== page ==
Cater Your Specialty Benefits to Meet Staff Demographics

When designing an insurance plan, it’s important to carefully consider the specialty benefits you’re going to offer your employees.

Review the overall demographics of your staff, and select the plans and supplemental products that will directly address their needs. Of course, your workforce will always have a diversity of ages (and medical needs), but by choosing the best plan options for your staff, you’ll find an increase in job satisfaction and a decrease in sick time used.

The best way to categorize your staff is in three age groups: young workers, career employees and close-to-retirement workers. If you have an even distribution of ages, then you may need to offer more specialty benefit plans. If you have a high concentration within one age group, however, you can cater the benefits to match likely needs. But be careful — you should also consider turnover rates. If you have a high turnover in young workers, for example, offering specialty benefits might go unappreciated. (Of course, by adding those benefits, you might reduce the number of employees leaving.)

Young Workers

Employees in their early to mid-twenties generally aren’t concerned about life insurance or dental insurance. Typically, young workers don’t have families to protect. They’re usually healthy and may not have encountered troubles with their teeth.

Young workers are often eager to spend their disposable income on lifestyle choices (clothing, dining and travel, for example). Accordingly, they don’t want to see a significant portion of their income going to benefits they don’t yet appreciate. With younger workers, you may want to consider benefits tailored more to flexible schedules and workplace conveniences. But also, consider showing them the importance of specialty plans like the dental plans that may not be immediately interesting to them. If you can frame up the plans the right way, you can get them to see the value in protecting their health and well-being.

Career Employees

Career employees are generally concerned about having the best benefits for their families. You want to offer the widest range of benefits to these employees, as they likely have the most needs.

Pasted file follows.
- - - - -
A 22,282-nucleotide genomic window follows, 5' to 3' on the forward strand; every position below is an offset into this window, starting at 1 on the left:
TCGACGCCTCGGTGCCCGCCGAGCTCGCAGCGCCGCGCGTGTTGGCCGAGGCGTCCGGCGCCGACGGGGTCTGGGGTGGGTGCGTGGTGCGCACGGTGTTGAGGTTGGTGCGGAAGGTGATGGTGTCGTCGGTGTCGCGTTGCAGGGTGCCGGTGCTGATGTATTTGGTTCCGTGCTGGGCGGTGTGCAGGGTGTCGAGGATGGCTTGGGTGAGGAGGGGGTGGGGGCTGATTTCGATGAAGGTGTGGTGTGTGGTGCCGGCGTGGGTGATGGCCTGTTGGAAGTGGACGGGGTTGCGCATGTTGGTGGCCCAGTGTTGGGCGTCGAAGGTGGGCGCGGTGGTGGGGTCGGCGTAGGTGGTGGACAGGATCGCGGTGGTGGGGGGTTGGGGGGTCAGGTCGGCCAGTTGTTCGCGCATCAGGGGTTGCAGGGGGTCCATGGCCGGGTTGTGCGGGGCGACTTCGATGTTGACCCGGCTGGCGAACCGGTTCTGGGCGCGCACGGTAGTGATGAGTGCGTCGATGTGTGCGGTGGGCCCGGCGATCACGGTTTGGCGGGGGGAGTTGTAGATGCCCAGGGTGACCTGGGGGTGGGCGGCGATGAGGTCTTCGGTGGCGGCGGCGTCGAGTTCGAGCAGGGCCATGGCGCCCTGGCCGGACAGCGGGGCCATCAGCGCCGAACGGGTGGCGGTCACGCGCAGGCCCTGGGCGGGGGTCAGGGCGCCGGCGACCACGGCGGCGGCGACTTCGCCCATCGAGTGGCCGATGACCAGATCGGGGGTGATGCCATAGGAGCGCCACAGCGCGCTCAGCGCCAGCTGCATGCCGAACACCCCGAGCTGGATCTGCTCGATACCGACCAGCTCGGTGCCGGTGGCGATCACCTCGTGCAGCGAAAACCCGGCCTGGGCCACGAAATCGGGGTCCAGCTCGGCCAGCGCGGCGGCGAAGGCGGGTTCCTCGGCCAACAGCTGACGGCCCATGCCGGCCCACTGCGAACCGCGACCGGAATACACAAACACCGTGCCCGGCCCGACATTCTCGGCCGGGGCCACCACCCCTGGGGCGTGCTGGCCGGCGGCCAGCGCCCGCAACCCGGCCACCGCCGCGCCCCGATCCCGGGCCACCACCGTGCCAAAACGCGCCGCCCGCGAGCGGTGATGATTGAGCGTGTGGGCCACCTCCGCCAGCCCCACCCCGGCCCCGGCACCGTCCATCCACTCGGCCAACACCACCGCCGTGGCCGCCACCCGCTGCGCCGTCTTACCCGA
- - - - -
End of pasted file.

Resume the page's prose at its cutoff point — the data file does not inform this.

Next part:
They’ll want dental, vision and health insurance plans with low out-of-pocket costs to assist them with monthly budgeting. Career employees also want to have affordable disability and life insurance to protect their families in case of an accident or death. Some individuals might be caring for both a younger and older generation in the same home, so look for plans that include older parents as recognized dependents.

Close-to-Retirement Workers

Any package of specialty benefits for older employees has to include an excellent dental plan. Teeth become an increasingly challenging problem (physically and financially) for anyone over 60, as the American Dental Association describes. A good vision plan is a close second. Because older workers are naturally less active, boost your internal wellness program to encourage physical fitness. Be sure your wellness plans directly address ways to stay engaged in healthy living practices — offering discounted gym memberships is a great approach.

Your employees depend on you to select the best plans. And as you review health insurance, specialty benefits and wellness options, your employee demographics should guide you in making the right decisions.

This content is provided solely for informational purposes. It is not intended as and does not constitute legal advice. The information contained herein should not be relied upon or used as a substitute for consultation with legal, accounting, tax and/or other professional advisers.

Dylan Murray has an MBA from San Diego State University and a bachelor’s degree in communication from Boston University. He is a licensed insurance agent in California, but he works as a professional researcher and writer reporting on business trends in estate law, insurance and private security. Dylan has worked as a script analyst with the Sundance Institute and the Scriptwriters Network in Los Angeles. He lives in San Diego, California, and Marseille, France.

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